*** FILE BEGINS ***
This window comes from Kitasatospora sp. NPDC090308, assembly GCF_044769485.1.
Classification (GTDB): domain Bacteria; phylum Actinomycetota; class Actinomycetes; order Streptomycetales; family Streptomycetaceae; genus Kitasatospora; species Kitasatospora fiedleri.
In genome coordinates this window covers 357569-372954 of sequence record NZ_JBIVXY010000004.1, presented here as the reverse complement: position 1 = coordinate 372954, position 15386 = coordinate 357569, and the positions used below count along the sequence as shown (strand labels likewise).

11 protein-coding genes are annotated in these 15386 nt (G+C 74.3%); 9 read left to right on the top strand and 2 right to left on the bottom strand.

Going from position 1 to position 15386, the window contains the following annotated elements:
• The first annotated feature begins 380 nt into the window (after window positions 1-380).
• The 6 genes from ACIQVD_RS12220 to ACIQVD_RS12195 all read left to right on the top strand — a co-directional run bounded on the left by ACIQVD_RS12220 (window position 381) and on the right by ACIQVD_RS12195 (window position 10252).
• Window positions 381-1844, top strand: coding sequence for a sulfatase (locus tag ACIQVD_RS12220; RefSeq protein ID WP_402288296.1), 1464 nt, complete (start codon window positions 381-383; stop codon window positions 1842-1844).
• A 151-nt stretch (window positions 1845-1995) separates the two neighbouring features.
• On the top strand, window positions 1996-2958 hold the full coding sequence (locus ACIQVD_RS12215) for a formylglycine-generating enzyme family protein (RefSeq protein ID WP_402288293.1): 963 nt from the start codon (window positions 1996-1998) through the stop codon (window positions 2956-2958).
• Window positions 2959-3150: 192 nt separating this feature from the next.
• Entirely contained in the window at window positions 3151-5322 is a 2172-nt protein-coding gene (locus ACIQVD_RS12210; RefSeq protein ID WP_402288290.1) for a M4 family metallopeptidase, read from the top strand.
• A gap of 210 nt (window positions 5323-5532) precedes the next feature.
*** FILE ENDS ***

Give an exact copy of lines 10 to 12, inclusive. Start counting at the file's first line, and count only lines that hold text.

• On the top strand, window positions 1996-2958 hold the full coding sequence (locus ACIQVD_RS12215) for a formylglycine-generating enzyme family protein (RefSeq protein ID WP_402288293.1): 963 nt from the start codon (window positions 1996-1998) through the stop codon (window positions 2956-2958).
• Window positions 2959-3150: 192 nt separating this feature from the next.
• Entirely contained in the window at window positions 3151-5322 is a 2172-nt protein-coding gene (locus ACIQVD_RS12210; RefSeq protein ID WP_402288290.1) for a M4 family metallopeptidase, read from the top strand.